For a while, you have been seeing the vast horde of snow base figures. Nearly all of those have been on pre made bases, in order to match figures that were painted previously by someone else.
However, this latest batch of figures had a footprint that required large, wider bases. This time around, I would need to make them myself... to the tune of several dozen.
I was already making a bunch of bark and branch bases for Wild West Exodus figures, so I knew I could maximize the effort by including these as well.
The rock texture of the previous bases matched the bark, so I knew this would work, customizing each base to fit the footprint of each mini. They were made in the usual fashion, and there are a lot of articles on how to make the bark and branch bases in this section of the blog :-)
The more difficult part would be creating the same kind of snow effect from the original bases, doing that quickly and effectively!
Time to experiment!!!
I grabbed a variety of materials, all of which I hoped would create nice mounds of snow on all these bark bases.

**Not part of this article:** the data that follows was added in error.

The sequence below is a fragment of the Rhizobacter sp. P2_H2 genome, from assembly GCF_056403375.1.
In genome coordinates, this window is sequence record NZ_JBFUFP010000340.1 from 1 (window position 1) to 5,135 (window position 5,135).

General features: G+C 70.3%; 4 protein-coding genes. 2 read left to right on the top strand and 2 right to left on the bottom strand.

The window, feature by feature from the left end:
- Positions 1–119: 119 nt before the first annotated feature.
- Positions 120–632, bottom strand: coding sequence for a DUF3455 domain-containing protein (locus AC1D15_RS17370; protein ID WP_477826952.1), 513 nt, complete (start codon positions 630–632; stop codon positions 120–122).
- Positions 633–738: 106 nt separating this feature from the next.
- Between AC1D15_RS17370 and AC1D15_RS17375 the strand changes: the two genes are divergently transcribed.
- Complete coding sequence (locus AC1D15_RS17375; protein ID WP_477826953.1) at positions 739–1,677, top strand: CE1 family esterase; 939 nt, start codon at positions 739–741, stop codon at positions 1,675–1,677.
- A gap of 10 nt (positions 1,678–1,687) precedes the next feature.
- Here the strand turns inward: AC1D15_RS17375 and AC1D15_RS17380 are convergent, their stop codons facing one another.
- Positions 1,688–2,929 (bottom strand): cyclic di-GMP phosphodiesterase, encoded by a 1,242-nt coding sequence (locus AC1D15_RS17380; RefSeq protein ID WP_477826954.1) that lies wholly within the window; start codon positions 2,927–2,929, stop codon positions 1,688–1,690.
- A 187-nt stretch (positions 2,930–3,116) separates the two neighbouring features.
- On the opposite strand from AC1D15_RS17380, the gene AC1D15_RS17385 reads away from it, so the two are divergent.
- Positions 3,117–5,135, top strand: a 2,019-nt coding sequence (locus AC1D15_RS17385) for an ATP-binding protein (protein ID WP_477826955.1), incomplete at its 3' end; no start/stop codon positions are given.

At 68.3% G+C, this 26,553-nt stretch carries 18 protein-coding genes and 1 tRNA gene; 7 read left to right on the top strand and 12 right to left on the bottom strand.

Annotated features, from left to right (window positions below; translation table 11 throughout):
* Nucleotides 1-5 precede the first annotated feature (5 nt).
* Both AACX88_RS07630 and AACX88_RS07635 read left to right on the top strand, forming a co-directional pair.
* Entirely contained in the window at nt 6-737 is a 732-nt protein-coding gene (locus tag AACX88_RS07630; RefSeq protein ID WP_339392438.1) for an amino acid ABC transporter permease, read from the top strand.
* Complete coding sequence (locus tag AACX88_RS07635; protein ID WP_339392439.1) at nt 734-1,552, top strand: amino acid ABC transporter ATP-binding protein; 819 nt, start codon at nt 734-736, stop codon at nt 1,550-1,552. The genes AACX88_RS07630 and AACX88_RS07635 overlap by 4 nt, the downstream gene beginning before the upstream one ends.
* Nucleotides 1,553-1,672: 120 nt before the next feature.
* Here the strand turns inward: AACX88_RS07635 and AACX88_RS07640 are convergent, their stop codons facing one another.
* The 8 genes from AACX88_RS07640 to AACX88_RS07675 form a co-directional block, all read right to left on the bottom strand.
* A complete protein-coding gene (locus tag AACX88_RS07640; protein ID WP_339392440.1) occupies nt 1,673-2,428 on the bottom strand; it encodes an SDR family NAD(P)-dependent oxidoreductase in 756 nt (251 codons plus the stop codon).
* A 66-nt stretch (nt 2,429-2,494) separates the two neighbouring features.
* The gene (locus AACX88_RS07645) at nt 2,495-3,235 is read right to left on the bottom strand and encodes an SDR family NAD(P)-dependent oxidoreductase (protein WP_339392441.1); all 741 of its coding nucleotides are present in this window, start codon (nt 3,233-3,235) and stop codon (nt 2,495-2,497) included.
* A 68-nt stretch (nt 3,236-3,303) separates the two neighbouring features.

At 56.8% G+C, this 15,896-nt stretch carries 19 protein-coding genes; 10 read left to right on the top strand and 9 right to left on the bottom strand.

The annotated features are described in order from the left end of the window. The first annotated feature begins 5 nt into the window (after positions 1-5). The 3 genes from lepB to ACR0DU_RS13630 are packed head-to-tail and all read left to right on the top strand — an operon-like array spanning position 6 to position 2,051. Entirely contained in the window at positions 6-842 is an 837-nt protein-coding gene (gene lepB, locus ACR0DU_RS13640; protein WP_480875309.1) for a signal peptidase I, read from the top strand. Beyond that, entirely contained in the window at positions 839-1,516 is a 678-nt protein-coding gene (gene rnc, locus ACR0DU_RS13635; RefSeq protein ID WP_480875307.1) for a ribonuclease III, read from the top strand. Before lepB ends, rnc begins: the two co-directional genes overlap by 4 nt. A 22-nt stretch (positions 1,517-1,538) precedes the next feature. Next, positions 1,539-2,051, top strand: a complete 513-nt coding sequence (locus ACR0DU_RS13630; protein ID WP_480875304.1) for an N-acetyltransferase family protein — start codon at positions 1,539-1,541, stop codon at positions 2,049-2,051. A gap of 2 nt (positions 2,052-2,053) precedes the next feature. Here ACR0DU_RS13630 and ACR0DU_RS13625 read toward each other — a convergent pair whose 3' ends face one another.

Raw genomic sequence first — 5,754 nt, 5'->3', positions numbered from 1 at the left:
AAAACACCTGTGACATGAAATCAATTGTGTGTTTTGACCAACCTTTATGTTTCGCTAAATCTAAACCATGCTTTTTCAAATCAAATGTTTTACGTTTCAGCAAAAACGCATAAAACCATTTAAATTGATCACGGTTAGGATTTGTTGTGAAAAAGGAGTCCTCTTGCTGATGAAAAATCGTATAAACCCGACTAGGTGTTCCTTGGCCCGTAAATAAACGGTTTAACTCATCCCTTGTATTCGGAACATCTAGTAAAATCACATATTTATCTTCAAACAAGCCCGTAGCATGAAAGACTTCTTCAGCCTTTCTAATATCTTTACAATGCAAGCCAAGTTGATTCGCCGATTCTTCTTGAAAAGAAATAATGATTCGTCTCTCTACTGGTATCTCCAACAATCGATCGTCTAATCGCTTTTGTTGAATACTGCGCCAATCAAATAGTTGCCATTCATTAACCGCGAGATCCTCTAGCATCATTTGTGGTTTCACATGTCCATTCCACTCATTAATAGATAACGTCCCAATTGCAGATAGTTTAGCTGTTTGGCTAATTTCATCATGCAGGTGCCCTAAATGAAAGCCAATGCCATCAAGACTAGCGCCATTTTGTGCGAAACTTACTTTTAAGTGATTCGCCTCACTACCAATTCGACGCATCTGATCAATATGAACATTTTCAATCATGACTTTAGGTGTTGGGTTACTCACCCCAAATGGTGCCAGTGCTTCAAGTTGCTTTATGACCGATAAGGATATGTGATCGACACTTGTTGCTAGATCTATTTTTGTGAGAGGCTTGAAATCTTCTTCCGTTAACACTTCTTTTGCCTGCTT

Each of them on their own would not have enough 'body' to hold up, or would not create the 'pillow' effect that I also needed. The Liquitex gel is supposed to provide the body, but the various gessos will make it more fluffly, with no sharp edges or brush marks.
The paint is going to be mixed in to pre-prime the surface.
Which leads to a very interesting blueberry sundae! It looks crazy, but it just might work...
All mixed, and ready to go. I was really happy with the consistency, and it was coming off the brush exactly as I had hoped.
It turned out to be even easier to use than I could have imagined! You can see by the big pile how it was holding up very nice, but it also had the 'pillow' effect.
There were certain ways that I had to hold the brush, usually at a steep angle to the base... using the side of the brush more than the tip.
I was able to get a few of the bark 'layers' covered by piles of pillowy snow!
If I made a bigger pile and put it near the edge, I could get a nice fall off effect with just a single stroke of the brush!
Again, this is not really what I would do on most of my bases... the whole idea was to match something that was done previously, and do that rapidly.
This idea would work very well on terrain pieces as well. I hope that some of you could utilize this concept on your own minis, movement trays or dioramas!